Our first full US tour started on May 24th in Kingston, NY. All of our parents were there, some old friends from high school, and some locals who will never leave. It felt ceremonious to start this trip from home, as well as disorienting to be having worlds collide in such a way. I think the three of us were feeling simultaneously super grateful and unsure about our life decisions. The next few days were spent playing shows on the way out to meet Mutual Benefit in a Michigan town that I couldn’t remember the name of for the entire tour, and still can’t.
When you meet people that you know you will only be spending a few hours with, or a short hangout when you get back to their house that you’re staying at, it is tempting to not engage, because it’s hard to reach a deeper level with someone or even talk to them at all. Whether it be in conversation, or playing music, or just sharing space, there is often not enough time in a year to two to get to know someone, let alone an evening especially when you know that you’ll most likely never see that person again. In some ways, that idea is what opens me up to people on tour, it’s the thing that gets me excited to talk to someone. It’s beautiful and sad for the same reason that if you sit outside at the break of dawn or the beginning of dusk, there is so much peace, but you do feel sadness. I don’t remember everyone’s name on tour, or even what we talked about, but there are moments that I will remember for the rest of my life, and they never would have happened if I didn’t try to open myself up, and experience the moment as it was happening.
I think the best experience of this tour actually had nothing to do with meeting new people at all, maybe even the opposite. We had two days off in between Minneapolis, MI and Missoula, MT. For those who don’t know, they are over 1,000 miles apart with a few states in between. Somehow by a stroke of luck or god, we were going to be passing right by Yellowstone National Park, a place we had only heard about in National Geographic.
I grew up in the Catskill Mountains of New York, in a small town, next to a small town, next to another small town. I always was proud of being from the country. It’s a huge part of who I am and aways will be. But I had never seen the west before, other than a few major cities. As soon as we passed into mountain time, and until we passed back into central on our way back, my jaw was dropped and my heart was big. Seeing the Rocky Mountains come up over the horizon was what I would imagine seeing earth appear out of nowhere in space is like. Montana was something out of my dreams. The towns surrounding Yellowstone were like the towns around the ski resort where I grew up, only more badass. The terrain would change in the blink of an eye from plains that stretch further than you can visually process, to canyons, to weird bumpy shrubs, to magnificent mountains. Everything is not bigger in Texas, it’s bigger in Montana.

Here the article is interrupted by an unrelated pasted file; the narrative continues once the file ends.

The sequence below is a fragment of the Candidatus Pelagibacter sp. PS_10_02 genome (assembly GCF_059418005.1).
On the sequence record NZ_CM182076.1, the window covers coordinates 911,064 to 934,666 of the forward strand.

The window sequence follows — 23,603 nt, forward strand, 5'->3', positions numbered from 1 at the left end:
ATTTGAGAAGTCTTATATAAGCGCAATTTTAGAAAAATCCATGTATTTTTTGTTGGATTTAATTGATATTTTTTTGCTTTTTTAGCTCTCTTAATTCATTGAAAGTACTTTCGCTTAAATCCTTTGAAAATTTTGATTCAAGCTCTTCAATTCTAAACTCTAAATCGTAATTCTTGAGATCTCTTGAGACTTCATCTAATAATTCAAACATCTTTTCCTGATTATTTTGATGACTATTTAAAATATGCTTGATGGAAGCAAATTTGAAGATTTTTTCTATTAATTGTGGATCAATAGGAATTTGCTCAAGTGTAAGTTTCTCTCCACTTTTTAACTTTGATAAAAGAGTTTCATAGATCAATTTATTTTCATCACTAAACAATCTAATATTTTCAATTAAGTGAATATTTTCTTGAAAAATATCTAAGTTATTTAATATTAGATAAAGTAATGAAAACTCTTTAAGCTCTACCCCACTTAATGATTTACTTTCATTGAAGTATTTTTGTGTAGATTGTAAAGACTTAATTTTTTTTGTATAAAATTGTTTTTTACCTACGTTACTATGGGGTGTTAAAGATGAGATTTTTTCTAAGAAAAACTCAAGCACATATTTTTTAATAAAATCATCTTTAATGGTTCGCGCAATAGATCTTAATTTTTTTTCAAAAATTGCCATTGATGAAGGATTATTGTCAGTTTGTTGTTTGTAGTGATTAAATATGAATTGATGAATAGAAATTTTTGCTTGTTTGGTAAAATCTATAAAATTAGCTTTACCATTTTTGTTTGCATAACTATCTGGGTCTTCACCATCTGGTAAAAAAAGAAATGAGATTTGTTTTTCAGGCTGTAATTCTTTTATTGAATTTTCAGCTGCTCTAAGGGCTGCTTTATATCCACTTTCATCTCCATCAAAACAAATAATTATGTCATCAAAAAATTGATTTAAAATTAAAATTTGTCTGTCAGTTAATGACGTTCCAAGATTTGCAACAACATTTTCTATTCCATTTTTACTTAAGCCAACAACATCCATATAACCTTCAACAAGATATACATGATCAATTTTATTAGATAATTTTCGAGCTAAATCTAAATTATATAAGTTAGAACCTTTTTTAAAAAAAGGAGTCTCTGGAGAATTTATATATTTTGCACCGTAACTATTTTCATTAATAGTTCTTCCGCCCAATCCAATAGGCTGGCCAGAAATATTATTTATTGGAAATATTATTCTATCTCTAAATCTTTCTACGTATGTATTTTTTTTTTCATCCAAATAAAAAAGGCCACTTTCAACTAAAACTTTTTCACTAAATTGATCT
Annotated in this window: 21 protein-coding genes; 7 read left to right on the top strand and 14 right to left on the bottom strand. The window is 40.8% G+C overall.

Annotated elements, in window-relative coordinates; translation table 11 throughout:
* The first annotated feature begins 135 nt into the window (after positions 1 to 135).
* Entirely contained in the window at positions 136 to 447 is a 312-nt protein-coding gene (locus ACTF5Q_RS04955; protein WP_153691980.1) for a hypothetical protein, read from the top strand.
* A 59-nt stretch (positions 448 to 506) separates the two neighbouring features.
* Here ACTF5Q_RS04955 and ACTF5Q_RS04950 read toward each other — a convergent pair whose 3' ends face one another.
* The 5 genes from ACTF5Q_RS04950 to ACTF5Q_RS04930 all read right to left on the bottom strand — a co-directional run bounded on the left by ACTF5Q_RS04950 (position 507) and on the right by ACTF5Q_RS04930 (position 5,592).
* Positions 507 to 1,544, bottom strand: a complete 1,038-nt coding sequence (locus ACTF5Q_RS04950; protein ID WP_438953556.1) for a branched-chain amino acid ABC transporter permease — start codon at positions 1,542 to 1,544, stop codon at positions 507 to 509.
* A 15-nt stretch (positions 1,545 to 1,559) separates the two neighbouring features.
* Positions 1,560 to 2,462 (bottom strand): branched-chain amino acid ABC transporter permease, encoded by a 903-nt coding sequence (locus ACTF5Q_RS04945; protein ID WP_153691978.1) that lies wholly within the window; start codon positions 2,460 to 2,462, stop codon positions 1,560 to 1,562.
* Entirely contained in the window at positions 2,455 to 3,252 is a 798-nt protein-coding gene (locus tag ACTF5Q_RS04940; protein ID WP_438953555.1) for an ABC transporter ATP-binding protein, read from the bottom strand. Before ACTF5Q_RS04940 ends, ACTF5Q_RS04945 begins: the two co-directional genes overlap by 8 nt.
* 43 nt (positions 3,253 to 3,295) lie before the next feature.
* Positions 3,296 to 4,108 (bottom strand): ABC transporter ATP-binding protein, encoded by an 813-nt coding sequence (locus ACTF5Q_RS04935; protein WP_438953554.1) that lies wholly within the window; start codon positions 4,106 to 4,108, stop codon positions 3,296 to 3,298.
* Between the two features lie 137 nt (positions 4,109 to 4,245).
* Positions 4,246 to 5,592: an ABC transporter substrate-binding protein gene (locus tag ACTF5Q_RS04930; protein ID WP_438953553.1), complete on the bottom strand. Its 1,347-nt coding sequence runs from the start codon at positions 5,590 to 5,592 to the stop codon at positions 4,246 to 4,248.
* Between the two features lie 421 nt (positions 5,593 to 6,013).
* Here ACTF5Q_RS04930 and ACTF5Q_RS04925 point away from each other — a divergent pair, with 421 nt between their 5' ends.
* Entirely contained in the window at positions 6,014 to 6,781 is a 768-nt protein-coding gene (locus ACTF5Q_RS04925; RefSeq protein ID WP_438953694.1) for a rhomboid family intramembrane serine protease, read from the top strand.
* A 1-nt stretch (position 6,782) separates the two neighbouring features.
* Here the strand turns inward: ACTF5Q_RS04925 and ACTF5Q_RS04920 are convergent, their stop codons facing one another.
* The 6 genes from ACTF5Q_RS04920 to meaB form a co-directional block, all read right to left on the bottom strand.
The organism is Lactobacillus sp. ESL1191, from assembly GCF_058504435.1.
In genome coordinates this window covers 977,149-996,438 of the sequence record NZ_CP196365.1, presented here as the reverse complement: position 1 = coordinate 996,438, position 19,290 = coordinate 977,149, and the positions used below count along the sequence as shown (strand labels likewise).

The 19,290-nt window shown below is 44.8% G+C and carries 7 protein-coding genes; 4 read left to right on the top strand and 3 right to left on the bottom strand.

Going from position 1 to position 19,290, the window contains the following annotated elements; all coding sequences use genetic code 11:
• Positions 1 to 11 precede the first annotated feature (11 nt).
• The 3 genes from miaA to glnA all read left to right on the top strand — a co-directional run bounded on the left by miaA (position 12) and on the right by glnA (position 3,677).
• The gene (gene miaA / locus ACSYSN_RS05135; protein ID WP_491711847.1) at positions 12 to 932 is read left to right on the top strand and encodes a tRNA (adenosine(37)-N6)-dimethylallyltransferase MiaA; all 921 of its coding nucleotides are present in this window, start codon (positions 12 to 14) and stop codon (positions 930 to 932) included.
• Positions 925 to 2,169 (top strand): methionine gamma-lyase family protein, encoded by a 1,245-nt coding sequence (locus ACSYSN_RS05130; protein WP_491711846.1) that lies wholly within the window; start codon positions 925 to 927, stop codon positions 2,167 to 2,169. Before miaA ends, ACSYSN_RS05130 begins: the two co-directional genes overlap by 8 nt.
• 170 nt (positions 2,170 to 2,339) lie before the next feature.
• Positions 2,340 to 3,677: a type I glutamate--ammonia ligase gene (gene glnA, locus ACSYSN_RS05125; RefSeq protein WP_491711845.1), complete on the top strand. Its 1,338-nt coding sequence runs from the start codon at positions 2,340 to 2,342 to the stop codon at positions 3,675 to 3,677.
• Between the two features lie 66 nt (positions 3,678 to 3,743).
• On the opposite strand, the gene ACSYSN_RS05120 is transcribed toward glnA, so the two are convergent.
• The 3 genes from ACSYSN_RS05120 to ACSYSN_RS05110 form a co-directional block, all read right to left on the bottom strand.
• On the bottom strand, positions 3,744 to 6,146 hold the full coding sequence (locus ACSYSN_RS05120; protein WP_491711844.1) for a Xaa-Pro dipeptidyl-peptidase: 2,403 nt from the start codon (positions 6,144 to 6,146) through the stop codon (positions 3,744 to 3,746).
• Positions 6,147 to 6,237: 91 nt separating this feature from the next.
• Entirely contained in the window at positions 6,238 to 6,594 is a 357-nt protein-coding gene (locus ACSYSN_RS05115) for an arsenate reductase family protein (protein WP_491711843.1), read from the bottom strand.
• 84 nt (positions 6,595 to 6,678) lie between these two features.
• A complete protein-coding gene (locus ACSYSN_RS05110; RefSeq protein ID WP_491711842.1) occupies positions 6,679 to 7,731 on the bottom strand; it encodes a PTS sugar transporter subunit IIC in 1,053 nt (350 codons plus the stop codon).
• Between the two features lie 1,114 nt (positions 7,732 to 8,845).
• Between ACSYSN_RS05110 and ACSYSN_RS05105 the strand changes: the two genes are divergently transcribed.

We got a Priceline deal for a hotel in Billings, and got up (sort of) early the next morning to drive into Yellowstone. I don’t think words or pictures could do it justice, so I think it will have to just stay as a memory. It was though, one of the best and most life affirming experiences I’ve ever had. I can’t even express the gratitude and thankfulness that I have for my life, and for these opportunities to experience this world and the beauty that hides in it.
We played in Athens, OH on Father’s Day. Jordan of Mutual Benefit’s dad and partner were at our show, and made it probably my favorite Florist set ever. No one has ever danced during one of our sets, or really moved at all, but somehow they got the whole room to start dancing. I really can’t explain it, and it may never happen again, but I’ll never forget it. At the end of the Mutual Benefit set, Jordan’s dad played keyboard on their last song. It was a moment that reminded me the humbleness of making music and the importance of love and friends. There were a lot of those moments for me during this tour, usually brought on by either members of Mutual Benefit, or the sets that they played. I think everyone was celebrating those things, and I think that’s what made the experience of this tour one that was so warm and pure, an experience that I will be taking with me wherever I go.
Emily Sprague, a musician and maker of many things living in New York City. She most enjoys getting acupuncture, modular synthesizers, casual video games, and pickled beets. (Instagram & Twitter)